In November 2011, the settlement was brought before Judge Rakoff of the U.S. Southern District Court of New York for approval. The settlement was rejected. The District Court refused to approve the settlement on the basis that in order to employ the court's significant injunctive and contempt powers it had to be satisfied that it was not being "used as a tool to enforce an agreement that is unfair, unreasonable, inadequate, or in contravention of the public interest." Despite the substantial deference due to the SEC, Judge Rakoff found all of these standards to have been violated and that an insufficient evidentiary record (which included a lack of proven or admitted facts), had been put before the Court to justify the relief being sought. In rendering his decision, Judge Rakoff strongly criticized the settlement, questioning whether the SEC was simply getting a "quick headline," and also harshly criticized the SEC's no-admission policy, which he described as "hallowed by history but not by reason." Judge Rakoff ordered the matter to be set down for trial.
Aftermath to the District Court Decision
In the United States, investor advocates hailed Judge Rakoff's decision as a step forward in the broader effort to crack down on Wall Street. Several U.S. judges followed Judge Rakoff's lead and rejected or questioned SEC settlements that failed to include sufficient evidence or admissions. In December 2011, the U.S. Congress also announced that it would review the SEC's no admission policy in light of accountability and transparency concerns. Following significant criticism, SEC Chairman Mary Jo White recently announced that the SEC has shifted its policy and will now seek admissions in certain cases.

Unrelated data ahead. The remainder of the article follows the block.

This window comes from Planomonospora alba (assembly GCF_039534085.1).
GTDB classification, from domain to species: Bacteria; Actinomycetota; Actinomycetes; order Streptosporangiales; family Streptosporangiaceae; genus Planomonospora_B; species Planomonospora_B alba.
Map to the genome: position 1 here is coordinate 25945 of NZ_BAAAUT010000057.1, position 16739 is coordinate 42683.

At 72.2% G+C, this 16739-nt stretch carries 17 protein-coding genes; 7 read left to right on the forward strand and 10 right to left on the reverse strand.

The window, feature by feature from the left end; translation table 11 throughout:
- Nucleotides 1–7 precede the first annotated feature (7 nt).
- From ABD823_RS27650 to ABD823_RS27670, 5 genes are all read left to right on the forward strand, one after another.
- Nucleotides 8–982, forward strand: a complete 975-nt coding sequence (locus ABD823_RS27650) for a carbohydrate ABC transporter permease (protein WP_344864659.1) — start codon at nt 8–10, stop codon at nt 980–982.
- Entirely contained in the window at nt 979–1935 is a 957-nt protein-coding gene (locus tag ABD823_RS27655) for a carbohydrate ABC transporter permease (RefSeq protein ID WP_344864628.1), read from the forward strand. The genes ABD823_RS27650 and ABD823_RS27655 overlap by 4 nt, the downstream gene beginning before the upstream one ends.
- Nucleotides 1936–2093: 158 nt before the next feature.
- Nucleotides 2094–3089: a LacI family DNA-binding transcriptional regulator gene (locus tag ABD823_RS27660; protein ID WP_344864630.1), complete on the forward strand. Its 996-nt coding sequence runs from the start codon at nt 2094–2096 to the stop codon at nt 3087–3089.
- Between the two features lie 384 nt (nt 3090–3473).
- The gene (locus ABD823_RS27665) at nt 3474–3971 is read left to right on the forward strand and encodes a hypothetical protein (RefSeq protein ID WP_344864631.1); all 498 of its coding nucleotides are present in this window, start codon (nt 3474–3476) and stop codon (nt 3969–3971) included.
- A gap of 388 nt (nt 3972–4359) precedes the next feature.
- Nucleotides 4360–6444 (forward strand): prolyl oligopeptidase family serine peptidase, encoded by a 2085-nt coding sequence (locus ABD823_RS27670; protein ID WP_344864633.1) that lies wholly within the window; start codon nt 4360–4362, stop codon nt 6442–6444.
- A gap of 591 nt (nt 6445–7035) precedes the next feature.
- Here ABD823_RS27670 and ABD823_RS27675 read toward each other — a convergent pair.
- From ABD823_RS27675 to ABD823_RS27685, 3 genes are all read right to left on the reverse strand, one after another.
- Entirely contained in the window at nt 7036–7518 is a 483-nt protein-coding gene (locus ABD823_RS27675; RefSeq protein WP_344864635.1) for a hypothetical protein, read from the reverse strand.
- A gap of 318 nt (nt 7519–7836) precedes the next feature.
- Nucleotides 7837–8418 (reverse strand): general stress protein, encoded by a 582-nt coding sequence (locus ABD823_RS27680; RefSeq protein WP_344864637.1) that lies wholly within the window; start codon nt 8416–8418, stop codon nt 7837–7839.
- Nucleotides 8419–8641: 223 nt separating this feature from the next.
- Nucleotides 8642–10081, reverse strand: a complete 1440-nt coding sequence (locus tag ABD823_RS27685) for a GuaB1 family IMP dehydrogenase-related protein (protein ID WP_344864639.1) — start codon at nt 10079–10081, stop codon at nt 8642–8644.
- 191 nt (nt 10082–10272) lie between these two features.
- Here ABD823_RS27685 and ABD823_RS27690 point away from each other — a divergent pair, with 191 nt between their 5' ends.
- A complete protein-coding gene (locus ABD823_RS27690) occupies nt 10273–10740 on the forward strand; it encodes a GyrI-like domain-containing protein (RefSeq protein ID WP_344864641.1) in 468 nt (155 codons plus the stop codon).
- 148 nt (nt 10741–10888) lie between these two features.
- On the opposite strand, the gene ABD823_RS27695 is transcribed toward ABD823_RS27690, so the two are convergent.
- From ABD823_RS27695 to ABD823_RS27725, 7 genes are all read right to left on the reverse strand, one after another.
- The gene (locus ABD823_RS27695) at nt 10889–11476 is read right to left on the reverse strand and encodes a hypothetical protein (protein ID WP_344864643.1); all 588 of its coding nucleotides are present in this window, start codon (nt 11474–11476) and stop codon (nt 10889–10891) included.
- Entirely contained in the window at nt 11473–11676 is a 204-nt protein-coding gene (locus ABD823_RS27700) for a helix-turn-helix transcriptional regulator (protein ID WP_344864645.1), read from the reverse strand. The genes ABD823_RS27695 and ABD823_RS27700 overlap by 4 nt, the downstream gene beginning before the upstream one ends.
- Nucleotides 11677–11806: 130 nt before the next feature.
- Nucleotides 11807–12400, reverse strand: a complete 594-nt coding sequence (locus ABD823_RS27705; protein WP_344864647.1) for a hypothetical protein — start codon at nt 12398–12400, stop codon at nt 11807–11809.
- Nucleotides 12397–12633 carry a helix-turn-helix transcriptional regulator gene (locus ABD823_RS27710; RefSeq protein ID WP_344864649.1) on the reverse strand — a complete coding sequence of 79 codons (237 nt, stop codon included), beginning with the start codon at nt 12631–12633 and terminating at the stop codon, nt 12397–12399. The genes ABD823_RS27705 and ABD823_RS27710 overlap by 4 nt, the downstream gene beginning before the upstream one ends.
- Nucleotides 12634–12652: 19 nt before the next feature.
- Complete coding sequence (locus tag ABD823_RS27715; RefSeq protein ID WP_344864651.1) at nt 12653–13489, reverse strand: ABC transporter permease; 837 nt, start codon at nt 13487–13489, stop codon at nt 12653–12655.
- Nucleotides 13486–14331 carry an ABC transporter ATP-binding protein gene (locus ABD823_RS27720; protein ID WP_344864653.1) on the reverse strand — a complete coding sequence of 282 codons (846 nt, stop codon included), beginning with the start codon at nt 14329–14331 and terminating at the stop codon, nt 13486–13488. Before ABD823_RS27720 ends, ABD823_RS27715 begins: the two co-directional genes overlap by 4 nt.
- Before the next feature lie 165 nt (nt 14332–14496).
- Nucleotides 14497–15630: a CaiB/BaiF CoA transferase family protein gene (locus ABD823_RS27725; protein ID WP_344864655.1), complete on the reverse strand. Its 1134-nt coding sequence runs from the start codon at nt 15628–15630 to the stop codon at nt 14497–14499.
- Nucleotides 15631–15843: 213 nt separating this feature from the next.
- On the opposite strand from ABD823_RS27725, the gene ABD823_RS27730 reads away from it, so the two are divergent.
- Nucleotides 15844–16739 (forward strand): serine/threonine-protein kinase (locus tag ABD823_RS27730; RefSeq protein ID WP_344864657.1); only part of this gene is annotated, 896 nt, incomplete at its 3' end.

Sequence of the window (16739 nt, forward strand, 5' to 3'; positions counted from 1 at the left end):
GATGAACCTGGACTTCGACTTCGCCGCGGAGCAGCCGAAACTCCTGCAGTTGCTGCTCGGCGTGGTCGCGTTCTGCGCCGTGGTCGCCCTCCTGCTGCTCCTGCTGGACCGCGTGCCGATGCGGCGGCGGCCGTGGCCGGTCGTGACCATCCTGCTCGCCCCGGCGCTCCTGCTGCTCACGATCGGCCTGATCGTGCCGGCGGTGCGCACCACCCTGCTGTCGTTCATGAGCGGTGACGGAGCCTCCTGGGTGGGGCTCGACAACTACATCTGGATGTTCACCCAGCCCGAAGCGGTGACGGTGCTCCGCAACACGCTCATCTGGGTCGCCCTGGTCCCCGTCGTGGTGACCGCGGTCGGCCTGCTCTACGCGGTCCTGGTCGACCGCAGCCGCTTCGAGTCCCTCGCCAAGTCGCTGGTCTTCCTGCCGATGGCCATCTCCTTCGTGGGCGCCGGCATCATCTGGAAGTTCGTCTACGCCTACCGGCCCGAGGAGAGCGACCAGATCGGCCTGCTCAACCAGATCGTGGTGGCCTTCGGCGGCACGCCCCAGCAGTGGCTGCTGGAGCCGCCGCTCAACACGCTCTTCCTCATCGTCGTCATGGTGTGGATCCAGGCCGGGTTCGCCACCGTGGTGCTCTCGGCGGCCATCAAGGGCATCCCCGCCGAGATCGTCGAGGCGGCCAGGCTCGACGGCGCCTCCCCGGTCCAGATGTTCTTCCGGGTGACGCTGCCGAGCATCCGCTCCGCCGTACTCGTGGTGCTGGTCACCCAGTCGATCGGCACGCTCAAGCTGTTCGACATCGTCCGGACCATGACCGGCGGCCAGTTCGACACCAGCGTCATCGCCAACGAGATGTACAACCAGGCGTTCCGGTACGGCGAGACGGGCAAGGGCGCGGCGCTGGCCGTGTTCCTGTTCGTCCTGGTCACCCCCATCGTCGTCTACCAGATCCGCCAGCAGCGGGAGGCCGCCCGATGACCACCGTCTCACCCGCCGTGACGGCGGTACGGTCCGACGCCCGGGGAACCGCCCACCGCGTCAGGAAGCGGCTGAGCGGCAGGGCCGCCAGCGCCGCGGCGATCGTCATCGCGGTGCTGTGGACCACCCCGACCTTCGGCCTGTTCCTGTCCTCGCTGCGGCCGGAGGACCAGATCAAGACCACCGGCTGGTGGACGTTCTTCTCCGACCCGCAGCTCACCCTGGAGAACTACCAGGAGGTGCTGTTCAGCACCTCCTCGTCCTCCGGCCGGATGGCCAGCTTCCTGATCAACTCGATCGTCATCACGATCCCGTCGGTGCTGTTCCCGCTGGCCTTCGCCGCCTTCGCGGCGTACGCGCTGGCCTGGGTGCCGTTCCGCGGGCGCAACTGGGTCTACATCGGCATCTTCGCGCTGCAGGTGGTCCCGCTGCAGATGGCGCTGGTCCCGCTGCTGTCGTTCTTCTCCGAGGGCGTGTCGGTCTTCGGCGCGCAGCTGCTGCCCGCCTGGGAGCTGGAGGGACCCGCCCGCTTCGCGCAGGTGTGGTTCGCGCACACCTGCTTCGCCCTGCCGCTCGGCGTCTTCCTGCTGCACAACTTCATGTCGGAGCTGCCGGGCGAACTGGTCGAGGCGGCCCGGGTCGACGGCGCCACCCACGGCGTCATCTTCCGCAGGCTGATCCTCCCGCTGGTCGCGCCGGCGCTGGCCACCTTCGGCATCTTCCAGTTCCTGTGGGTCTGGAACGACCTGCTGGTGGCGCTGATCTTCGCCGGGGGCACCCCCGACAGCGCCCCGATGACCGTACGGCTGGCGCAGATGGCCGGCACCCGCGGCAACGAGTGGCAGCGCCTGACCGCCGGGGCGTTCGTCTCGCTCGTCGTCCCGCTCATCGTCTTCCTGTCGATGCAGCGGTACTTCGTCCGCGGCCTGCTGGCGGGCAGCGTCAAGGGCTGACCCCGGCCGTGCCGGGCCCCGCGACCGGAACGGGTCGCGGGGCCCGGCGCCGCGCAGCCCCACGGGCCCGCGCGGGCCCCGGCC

In the meantime, in Canada, the Ontario Securities Commission (OSC) had only a month before Judge Rakoff's decision proposed new enforcement initiatives that included, most significantly, a no admission settlement policy substantially similar to the SEC's (commonly referred to as a "no-contest" settlement). After much consultation and monitoring of the developments in the U.S., the policy was adopted by the OSC in March of this year. Like the SEC's recent position, and likely in part due to investor support for Judge Rakoff's decision, the OSC also revised its position to clearly stipulate that it will nonetheless continue to require admissions in certain cases.
Immediately after Judge Rakoff's decision was rendered, both the SEC and Citigroup appealed. In March 2012, the SEC obtained a stay of the decision from the Court of Appeals after having demonstrated, among other things, a strong likelihood of success on the merits of the appeal.
The U.S. Court of Appeals Decision
After much anticipation, the U.S. Court of Appeals has today rendered its decision on the merits and overturned Judge Rakoff's decision to reject the Citigroup settlement.